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Tuesday, February 16, 2016

The Passenger by Lisa Lutz

In case you were wondering, I didn’t do it. I didn’t have anything to do with Frank’s death. I don’t have an alibi, so you’ll have to take my word for it...

But if she didn't kill Frank, why doesn't she stay to explain to the police that he fell down the stairs?  Instead, Tanya Dubois packs a suitcase and heads out with no particular plan in mind.  In this way, Lutz keeps the reader engaged, but puzzled.  Feeding little "hints and allegations" (can't resist--if I see or hear the word hints, allegations just follows) along the way, Lutz allows this woman, who assumes many names in her travels, to intrigue and mystify us as she makes her flight across the country.

When she lands in Austin, with the new name Amelia Keene, she meets Blue, a bartender who sees more about Amelia Keene than anyone else notices.  When things begin to go wrong and Amelia/Tanya's past catches up with her, Blue is inadvertently and drastically involved.  For a while, I thought this was going to be Thelma & Louise story,  but Lutz doesn't allow that to happen.  Both women have pasts that seem to be closing in on them, but they work out a plan, and each proceeds in her individual journey.  New names, new places, but Amelia/Tanya/Debra is never able to stay long in one place regardless of how she wishes for a rest from those who pursue her.

Hints of Amelia/Tanya/Debra's past emerge through emails from a previous life addressed to Jo.  We know that even before Tanya and her marriage to the unfortunate Frank, there is something in her past that she has been running from.  Plenty of twists and turns and a conclusion that I DID NOT EXPECT.

This was one of those books that kept me (figuratively) turning the pages (actually, swiping the e-reader frantically).  Considering that I never plan to be on the road and off-the-grid, it may seem odd that the idea of trying to live incognito and fleeing from unknown assailants always fascinates me.  On the other hand, for someone who willingly reads about versions of the zombie apocalypse, maybe not so strange.  

Lisa Lutz is best known for her Spellman books about a family of private investigators.  I have not read any of them, but I will.   Besides The Passenger, Lutz has also written another stand alone -- How to Start a Fire, which is also now on my TBR list.

Read in Oct., 2015; blog review scheduled for Feb. 16, 2016.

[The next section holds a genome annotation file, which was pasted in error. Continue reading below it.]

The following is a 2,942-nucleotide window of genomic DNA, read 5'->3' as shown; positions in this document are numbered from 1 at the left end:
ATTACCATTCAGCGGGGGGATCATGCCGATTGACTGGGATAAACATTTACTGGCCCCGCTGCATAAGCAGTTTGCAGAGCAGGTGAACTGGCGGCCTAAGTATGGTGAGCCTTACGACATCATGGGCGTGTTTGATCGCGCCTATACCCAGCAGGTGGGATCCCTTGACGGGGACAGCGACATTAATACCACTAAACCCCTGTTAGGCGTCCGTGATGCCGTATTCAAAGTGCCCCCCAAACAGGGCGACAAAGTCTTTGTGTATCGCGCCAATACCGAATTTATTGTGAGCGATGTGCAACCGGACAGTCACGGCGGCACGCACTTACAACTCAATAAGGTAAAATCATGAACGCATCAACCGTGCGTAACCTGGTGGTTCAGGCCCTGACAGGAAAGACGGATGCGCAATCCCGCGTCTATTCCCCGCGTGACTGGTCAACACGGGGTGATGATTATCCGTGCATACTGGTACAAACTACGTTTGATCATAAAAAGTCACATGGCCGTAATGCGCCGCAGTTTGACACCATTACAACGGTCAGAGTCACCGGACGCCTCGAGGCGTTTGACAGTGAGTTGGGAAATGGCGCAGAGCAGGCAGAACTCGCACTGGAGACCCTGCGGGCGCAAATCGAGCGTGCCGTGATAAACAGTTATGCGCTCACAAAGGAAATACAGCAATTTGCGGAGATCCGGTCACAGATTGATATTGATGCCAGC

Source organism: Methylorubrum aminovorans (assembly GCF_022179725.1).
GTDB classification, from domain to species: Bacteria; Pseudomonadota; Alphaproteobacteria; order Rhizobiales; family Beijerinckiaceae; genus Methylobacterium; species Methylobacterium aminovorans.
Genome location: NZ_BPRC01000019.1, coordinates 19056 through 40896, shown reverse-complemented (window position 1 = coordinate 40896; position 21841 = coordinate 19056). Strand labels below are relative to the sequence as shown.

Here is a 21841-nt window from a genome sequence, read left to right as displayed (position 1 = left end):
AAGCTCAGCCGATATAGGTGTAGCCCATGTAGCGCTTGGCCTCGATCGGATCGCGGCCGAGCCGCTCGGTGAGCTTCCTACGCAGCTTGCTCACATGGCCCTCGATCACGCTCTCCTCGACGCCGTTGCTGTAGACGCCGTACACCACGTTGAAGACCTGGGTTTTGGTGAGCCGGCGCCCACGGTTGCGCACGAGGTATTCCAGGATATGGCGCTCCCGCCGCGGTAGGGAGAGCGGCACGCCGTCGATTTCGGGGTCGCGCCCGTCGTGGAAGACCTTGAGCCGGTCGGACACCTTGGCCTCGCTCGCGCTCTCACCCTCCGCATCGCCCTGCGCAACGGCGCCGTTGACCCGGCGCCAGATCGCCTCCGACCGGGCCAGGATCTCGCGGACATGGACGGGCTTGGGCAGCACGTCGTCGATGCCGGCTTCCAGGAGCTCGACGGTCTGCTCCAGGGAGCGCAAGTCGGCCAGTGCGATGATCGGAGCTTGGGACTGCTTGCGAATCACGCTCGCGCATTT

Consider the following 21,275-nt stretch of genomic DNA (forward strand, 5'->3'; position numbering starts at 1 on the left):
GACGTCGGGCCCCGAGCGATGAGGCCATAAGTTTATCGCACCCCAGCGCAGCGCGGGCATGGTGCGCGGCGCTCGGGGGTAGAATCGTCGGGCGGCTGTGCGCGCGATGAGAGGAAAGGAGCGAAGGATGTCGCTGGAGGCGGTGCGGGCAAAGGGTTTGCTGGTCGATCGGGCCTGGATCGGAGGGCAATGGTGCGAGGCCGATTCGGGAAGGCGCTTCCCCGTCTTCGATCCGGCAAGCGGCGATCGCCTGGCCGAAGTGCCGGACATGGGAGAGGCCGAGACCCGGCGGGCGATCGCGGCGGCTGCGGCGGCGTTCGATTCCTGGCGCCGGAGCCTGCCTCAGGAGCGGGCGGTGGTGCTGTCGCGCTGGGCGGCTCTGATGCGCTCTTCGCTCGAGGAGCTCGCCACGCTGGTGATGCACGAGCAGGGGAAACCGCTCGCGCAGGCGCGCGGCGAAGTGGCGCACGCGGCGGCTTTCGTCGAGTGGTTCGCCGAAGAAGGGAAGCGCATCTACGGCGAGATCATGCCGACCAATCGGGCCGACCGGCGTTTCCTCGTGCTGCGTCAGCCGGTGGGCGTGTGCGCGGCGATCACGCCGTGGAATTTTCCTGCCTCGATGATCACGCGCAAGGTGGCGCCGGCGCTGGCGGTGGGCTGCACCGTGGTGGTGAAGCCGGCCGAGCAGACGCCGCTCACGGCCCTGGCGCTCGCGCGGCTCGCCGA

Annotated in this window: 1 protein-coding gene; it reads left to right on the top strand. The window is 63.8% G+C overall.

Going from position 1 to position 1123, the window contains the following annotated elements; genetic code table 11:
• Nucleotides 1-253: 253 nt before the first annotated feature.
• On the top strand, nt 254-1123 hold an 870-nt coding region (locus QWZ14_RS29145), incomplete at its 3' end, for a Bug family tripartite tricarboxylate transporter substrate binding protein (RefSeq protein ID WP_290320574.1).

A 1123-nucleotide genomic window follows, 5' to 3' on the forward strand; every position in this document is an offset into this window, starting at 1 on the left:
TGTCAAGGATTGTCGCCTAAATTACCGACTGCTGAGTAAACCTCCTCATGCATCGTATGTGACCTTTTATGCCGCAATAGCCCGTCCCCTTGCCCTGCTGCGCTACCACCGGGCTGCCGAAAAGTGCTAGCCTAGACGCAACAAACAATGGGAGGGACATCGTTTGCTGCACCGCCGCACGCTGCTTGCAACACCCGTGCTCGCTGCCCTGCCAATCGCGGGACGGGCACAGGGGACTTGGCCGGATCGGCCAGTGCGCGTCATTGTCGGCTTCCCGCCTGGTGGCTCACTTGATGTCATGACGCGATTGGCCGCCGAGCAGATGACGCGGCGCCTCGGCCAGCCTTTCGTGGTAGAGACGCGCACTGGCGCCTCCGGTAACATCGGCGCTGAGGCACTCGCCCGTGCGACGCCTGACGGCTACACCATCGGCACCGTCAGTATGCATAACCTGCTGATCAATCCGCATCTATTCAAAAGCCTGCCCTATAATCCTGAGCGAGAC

NetGalley/Simon & Schuster

Mystery/Thriller.  March 1, 2016.  Print length:  320 pages.

12 comments:

  1. I saw Lisa Lutz at an event a few years ago and she was funny, dry and droll. The PI series is a humorous one. I'm suspecting this book is not necessarily. Or maybe at all. But, if it has Austin in it, well, I've got to read it. :-)

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    1. No, this one wasn't really humorous, but it was very interesting. And, yes, it does have Austin in it! :)

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  2. Ooh, yes please! I'm putting this on the library and bookstore wishlist as we speak. I've heard of the Spellman Files, but haven't read them nor did I know she wrote stand-alone suspense. Sounds really intriguing.

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    1. I liked it; Lutz kept me curious the entire time. :)

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  3. This sounds good and yes, intriguing! Will have to add this to my wishlist.

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    1. As the woman took on different names and different lives, I rooted for her, even though I had no idea exactly what had forced her to run.

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  4. I like "twisty" mysteries; I'll have to see if this one's available at my library. Great post!

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    1. This one is a bit twisty, and I liked it!

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  5. I'm very intrigued by this one. I've read one of the Spellman books and didn't like it but this seems totally different from that series. I hope you'll enjoy them though.

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    1. I don't really know if I'll get around to the Spellman books unless one is offered through NetGalley. I struggle to keep up with all the books I want to read!

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  6. I plan to read this, probably this summer on my flight to Oregon, since I really enjoy a good thriller that will keep me engrossed. I only skimmed your review, since I prefer to go into a book completely cold, but wanted to see what your final reaction was to the book. Glad to know it's a page-turner!

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    1. I skim reviews, too, if they catch my attention enough for me to think I want to read the book or if it is already on my list. :)

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